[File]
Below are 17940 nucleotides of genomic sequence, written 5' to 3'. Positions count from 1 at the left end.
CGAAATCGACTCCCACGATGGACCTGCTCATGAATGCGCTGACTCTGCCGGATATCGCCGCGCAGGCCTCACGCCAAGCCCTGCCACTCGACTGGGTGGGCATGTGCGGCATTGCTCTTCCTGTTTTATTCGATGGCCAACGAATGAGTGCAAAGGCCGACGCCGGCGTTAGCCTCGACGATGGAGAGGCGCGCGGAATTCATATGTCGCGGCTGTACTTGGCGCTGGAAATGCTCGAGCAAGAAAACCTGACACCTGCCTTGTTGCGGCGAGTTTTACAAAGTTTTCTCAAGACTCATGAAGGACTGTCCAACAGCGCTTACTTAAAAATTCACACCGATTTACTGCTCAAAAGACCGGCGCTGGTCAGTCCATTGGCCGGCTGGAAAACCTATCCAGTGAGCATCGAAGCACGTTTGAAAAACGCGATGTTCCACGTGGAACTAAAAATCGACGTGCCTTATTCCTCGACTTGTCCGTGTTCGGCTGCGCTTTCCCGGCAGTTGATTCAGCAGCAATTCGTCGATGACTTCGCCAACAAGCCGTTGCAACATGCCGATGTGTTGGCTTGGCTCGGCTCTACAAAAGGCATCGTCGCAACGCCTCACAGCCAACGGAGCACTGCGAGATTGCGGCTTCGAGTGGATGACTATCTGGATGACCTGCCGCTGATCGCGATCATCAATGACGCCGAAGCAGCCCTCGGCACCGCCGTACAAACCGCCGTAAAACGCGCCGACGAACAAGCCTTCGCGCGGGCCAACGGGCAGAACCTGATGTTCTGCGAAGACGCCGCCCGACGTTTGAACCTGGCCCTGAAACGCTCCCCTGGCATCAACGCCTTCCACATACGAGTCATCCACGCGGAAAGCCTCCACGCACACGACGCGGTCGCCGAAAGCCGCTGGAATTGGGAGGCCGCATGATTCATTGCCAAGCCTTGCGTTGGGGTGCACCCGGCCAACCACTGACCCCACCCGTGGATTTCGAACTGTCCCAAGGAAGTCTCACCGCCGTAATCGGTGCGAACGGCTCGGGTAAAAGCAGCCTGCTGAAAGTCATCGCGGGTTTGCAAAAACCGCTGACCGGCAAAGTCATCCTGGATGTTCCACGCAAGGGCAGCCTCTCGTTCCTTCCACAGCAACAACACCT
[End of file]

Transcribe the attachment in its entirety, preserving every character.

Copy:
Below are 17940 nucleotides of genomic sequence, written 5' to 3'. Positions count from 1 at the left end.
CGAAATCGACTCCCACGATGGACCTGCTCATGAATGCGCTGACTCTGCCGGATATCGCCGCGCAGGCCTCACGCCAAGCCCTGCCACTCGACTGGGTGGGCATGTGCGGCATTGCTCTTCCTGTTTTATTCGATGGCCAACGAATGAGTGCAAAGGCCGACGCCGGCGTTAGCCTCGACGATGGAGAGGCGCGCGGAATTCATATGTCGCGGCTGTACTTGGCGCTGGAAATGCTCGAGCAAGAAAACCTGACACCTGCCTTGTTGCGGCGAGTTTTACAAAGTTTTCTCAAGACTCATGAAGGACTGTCCAACAGCGCTTACTTAAAAATTCACACCGATTTACTGCTCAAAAGACCGGCGCTGGTCAGTCCATTGGCCGGCTGGAAAACCTATCCAGTGAGCATCGAAGCACGTTTGAAAAACGCGATGTTCCACGTGGAACTAAAAATCGACGTGCCTTATTCCTCGACTTGTCCGTGTTCGGCTGCGCTTTCCCGGCAGTTGATTCAGCAGCAATTCGTCGATGACTTCGCCAACAAGCCGTTGCAACATGCCGATGTGTTGGCTTGGCTCGGCTCTACAAAAGGCATCGTCGCAACGCCTCACAGCCAACGGAGCACTGCGAGATTGCGGCTTCGAGTGGATGACTATCTGGATGACCTGCCGCTGATCGCGATCATCAATGACGCCGAAGCAGCCCTCGGCACCGCCGTACAAACCGCCGTAAAACGCGCCGACGAACAAGCCTTCGCGCGGGCCAACGGGCAGAACCTGATGTTCTGCGAAGACGCCGCCCGACGTTTGAACCTGGCCCTGAAACGCTCCCCTGGCATCAACGCCTTCCACATACGAGTCATCCACGCGGAAAGCCTCCACGCACACGACGCGGTCGCCGAAAGCCGCTGGAATTGGGAGGCCGCATGATTCATTGCCAAGCCTTGCGTTGGGGTGCACCCGGCCAACCACTGACCCCACCCGTGGATTTCGAACTGTCCCAAGGAAGTCTCACCGCCGTAATCGGTGCGAACGGCTCGGGTAAAAGCAGCCTGCTGAAAGTCATCGCGGGTTTGCAAAAACCGCTGACCGGCAAAGTCATCCTGGATGTTCCACGCAAGGGCAGCCTCTCGTTCCTTCCACAGCAACAACACCT